Hope my experience of sharing helps you. Good luck.


  • renbird
    renbird Member Posts: 53

    Hi Cutie-

    Wow. What a story. I wonder how you got away without drains? That's great! Also, I'm SO glad to hear your numbness went away! May I ask the name of your naturopathic doc who gave you the detox supplicants? Thank you! -Ren

  • renbird
    renbird Member Posts: 53

    Hi KKSMom3-

    I hope things have settled down for you after the derechos! Do you have power yet? How is your house? Town?

    Thank you so much for writing back to me, pink sister. ; ) You and I seem to have a lot in common in our situations and thinking.

    One difference is: My lump is the size of a Skittle and the surrounding area of DCIS is about 2cm, not 6mm. So that makes me wonder if the "golf ball" size piece of tissue they are planning on taking might be much bigger than that. Thoughts?

    I am thinking about telling my surgeon: "Start with the lumpectomy, but if it seems like you can't make it work with what I have to get a decent outcome, or if any margins come back positive (of course!) take the whole breast while I'm in there."


    Also, may I ask the following?

    -How was your radiation experience? (I would likely have 4 weeks too.)

    -What does the skin look/feel like now?

    Thank you! XO -Renbird

  • kksmom3
    kksmom3 Member Posts: 101

    Hi renbird, my siding and roof may need to be replaced, but they're not leaking or anything like that. 90% of homes in Cedar Rapids were damaged. Many horribly. I am not complaining one bit. We got power n the 5th day. Many other's still do not. We are #IowaStrong, however.

    I don't think they would first start with lumpectomy and then progress to mastectomy......... here is why. Insider information - I used to work in the OR. There is a lot of behind the scenes stuff a patient would never see. All the instrumentation is probably different for a lump vs mastectomy. Time needed in the OR, scheduling etc. But the MAIN reason is because your surgeon should be able to tell you if you will have an acceptable cosmetic outcome. Mine was really adamant that I would.

    I can't answer to the golf ball size of removal or not. It probably makes a difference where it's located too. Really, only your surgeon can tell you the answer. Have you sought a 2nd opinion?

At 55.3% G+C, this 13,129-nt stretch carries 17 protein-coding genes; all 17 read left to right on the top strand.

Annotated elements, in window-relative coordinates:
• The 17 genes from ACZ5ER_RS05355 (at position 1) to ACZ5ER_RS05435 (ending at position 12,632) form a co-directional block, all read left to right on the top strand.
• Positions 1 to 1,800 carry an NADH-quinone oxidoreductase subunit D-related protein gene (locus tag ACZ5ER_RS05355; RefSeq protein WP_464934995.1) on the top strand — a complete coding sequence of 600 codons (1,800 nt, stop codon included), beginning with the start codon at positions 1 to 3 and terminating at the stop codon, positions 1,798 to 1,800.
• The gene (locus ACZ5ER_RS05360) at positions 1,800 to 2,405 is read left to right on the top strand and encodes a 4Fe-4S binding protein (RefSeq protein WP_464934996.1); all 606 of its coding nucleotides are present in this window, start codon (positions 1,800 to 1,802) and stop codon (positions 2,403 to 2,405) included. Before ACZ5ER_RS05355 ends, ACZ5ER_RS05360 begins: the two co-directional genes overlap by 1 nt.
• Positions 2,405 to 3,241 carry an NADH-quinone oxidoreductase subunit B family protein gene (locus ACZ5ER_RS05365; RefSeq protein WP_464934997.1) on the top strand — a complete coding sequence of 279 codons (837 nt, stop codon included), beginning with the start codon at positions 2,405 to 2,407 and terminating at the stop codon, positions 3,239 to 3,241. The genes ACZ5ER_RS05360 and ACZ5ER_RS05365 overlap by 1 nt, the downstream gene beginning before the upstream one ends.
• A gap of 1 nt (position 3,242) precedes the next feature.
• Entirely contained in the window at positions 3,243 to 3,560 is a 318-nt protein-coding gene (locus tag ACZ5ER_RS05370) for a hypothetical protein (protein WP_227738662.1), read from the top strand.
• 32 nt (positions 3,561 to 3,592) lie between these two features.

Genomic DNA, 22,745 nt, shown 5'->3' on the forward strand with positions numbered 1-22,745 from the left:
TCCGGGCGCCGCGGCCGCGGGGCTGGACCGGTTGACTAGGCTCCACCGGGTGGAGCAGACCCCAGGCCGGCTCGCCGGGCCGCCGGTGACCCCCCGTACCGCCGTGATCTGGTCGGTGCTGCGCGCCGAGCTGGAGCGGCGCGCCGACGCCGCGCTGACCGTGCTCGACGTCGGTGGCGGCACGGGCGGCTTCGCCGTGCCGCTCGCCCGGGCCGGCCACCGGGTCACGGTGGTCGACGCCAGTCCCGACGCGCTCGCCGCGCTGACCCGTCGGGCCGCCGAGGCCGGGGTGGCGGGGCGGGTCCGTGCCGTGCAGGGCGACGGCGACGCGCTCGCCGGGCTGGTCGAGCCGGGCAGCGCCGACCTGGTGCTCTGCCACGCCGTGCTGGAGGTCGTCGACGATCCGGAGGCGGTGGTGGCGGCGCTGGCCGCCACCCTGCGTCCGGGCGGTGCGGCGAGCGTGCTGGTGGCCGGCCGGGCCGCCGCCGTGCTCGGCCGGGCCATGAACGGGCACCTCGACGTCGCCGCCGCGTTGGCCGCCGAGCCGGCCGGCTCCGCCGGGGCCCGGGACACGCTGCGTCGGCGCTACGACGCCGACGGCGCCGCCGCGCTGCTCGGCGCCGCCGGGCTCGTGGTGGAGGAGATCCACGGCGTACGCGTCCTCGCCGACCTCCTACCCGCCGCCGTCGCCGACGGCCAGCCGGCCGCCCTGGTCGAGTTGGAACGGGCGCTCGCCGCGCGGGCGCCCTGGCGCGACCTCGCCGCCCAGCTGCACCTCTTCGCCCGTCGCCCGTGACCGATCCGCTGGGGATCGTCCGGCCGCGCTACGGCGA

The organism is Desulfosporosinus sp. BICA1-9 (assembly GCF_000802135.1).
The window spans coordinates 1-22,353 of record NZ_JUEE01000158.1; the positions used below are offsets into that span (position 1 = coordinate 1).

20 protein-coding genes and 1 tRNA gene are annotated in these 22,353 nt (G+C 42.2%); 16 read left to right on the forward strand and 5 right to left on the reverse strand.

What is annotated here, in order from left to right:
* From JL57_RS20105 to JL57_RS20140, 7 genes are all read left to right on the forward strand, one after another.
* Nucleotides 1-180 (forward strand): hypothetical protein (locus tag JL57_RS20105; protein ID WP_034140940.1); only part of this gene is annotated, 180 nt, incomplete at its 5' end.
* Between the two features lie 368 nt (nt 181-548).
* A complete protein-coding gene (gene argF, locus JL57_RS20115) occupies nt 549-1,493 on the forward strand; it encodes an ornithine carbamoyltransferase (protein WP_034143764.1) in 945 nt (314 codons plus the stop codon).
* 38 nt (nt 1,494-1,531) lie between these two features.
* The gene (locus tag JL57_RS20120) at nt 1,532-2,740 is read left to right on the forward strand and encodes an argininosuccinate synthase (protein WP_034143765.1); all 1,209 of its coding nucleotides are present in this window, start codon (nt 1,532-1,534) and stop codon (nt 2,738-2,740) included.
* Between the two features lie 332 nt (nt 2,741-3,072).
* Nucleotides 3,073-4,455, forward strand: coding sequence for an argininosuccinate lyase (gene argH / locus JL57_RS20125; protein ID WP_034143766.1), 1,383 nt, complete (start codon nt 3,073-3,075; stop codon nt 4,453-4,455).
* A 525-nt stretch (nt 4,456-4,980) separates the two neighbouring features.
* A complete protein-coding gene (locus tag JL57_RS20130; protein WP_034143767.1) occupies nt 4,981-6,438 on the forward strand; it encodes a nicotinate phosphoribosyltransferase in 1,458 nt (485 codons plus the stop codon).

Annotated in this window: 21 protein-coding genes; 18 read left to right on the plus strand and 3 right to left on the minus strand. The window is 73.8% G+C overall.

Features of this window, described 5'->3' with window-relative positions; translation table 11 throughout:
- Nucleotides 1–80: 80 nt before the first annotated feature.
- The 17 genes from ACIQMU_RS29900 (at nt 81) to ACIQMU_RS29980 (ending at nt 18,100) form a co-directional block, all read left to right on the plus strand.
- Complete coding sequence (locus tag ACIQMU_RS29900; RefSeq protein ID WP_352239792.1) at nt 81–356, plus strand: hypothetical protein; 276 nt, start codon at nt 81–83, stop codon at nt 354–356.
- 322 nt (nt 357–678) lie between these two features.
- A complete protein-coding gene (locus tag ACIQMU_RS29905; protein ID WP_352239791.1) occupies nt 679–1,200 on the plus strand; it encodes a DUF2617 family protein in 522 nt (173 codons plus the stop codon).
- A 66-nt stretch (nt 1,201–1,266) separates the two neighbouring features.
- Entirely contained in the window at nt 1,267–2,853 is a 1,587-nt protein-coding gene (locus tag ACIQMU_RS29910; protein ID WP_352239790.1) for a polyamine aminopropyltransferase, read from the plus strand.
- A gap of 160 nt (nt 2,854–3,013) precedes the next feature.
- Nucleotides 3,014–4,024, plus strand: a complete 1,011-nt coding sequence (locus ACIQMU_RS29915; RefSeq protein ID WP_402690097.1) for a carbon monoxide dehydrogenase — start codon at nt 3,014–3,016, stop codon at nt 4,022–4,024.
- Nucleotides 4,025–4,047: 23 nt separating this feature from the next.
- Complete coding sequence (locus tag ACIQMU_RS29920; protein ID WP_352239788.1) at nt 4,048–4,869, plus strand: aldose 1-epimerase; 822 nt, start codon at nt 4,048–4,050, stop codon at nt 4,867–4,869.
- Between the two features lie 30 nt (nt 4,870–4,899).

I saw elsewhere you said your breast could look different. I would ask if you were to go with a lumpectomy, and you didn't like the look of it, could you have plastic surgery later? I think? that that would be covered under that 1989 law which states plastic surgery is covered, etc. I hope you know what I'm talking about....... lol

    I'd ask though, if they do the lump and you don't like it , can they just go back in a few weeks and remove it?

    It really is a personal decision. I did ok with the 20 rads. My skin is completely back to normal. My breast does however, have some tingling nerve damage and according to my oncologist, "they did a lot to that breast." I don't know if it still bothers me 2 years later because of the surgery, or is it because of radiation, or is it both? I'll never likely know. I take a daily does of gabapentin, which really helps a lot. I can tell that it is slowly getting better.

    The surgery and rads creates a lot of scar tissue, so in my case, it hurts a little still. I've also talked to the women in my in person support group and most of them with lumpectomies have zero issues.

    Also, what kind/type of rads are they proposing? I couldn't have the kind with the balloon catheter insert because my breast was too small. Aargh.

    It's just really hard to know what to do. I'm 63, but I still wanted to keep my breast, a lot depends on what your gut and heart are telling you. Please let me know how you come out!

    Edited to add I see you have had 2nd opinions.

  • alto
    alto Member Posts: 82

    I had to have multiple surgeries - they couldn't just switch from lumpectomy to mastectomy (if only!) - and I think that's pretty standard at most hospitals, where they don't do pathology at the time of the surgery. Before surgery, I had to sign paperwork approving the exact procedure. And of course, billing is better for them if they do multiple surgeries. ;) But mainly, they usually have to send the tissue to a lab to know whether the margins are clear or not.